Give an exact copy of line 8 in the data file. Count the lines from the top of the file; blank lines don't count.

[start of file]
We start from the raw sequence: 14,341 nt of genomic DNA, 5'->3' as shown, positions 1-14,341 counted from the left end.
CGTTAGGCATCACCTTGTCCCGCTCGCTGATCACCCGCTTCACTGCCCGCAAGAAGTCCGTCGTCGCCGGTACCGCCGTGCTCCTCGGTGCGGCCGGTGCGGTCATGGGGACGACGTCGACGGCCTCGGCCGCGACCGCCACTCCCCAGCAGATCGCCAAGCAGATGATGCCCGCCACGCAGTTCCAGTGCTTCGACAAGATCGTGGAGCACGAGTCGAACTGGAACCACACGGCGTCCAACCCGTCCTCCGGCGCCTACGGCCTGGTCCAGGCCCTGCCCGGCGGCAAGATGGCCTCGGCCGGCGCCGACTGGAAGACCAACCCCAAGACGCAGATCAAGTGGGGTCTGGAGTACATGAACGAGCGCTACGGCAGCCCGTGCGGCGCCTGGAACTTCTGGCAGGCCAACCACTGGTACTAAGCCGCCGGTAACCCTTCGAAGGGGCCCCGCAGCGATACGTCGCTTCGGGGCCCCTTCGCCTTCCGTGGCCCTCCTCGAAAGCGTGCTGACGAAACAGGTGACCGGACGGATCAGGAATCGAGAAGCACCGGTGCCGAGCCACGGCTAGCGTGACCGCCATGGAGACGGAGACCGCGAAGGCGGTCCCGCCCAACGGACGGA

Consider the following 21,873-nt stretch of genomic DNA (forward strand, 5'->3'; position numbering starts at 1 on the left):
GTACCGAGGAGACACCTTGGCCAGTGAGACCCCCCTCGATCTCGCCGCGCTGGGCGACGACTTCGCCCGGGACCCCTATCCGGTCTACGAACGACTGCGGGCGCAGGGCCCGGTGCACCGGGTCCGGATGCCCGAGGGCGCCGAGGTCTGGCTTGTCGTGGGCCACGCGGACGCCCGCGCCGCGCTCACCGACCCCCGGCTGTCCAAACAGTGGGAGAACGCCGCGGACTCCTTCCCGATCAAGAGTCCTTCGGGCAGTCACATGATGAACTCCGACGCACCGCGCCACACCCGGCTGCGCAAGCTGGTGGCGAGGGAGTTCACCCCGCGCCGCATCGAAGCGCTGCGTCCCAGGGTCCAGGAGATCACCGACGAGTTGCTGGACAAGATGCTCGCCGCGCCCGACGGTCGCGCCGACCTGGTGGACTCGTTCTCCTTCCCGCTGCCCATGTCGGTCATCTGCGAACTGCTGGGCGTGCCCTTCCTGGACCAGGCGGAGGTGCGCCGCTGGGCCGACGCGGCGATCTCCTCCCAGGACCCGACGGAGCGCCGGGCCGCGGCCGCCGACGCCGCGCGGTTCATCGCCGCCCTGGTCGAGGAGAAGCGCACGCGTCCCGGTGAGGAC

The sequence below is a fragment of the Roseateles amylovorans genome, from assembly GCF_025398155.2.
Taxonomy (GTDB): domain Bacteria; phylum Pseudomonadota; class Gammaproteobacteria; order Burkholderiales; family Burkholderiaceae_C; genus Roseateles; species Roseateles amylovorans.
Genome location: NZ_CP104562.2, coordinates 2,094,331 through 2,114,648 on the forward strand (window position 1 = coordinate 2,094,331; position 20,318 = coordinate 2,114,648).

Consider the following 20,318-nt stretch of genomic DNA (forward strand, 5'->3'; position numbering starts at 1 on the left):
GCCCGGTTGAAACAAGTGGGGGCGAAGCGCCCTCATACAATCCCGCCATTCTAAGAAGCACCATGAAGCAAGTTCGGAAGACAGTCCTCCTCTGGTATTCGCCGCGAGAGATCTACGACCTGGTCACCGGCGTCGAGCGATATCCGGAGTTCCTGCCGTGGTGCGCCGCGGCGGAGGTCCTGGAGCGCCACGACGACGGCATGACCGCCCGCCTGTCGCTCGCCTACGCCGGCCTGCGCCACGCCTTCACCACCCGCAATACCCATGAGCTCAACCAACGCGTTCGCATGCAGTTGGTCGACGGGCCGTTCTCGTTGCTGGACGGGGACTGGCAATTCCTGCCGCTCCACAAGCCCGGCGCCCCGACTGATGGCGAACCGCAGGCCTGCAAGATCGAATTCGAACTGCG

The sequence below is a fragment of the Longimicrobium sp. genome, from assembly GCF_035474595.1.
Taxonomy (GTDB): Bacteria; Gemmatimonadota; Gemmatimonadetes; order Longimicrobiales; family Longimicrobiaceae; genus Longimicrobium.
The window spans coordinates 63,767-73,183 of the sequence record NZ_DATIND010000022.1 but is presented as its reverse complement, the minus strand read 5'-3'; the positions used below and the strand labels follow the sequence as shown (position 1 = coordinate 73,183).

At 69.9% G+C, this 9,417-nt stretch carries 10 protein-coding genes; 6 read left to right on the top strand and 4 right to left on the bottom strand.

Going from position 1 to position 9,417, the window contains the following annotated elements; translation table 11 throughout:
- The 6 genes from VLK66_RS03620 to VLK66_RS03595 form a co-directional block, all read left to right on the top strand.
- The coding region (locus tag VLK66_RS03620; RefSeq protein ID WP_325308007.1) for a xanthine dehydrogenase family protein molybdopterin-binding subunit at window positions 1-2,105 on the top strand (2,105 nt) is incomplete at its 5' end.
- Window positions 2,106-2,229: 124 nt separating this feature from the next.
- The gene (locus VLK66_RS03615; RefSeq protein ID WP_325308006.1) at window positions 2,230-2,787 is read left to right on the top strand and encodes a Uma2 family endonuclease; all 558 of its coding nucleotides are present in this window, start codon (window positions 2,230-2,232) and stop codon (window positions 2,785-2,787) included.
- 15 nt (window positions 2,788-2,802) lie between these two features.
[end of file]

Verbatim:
Consider the following 20,318-nt stretch of genomic DNA (forward strand, 5'->3'; position numbering starts at 1 on the left):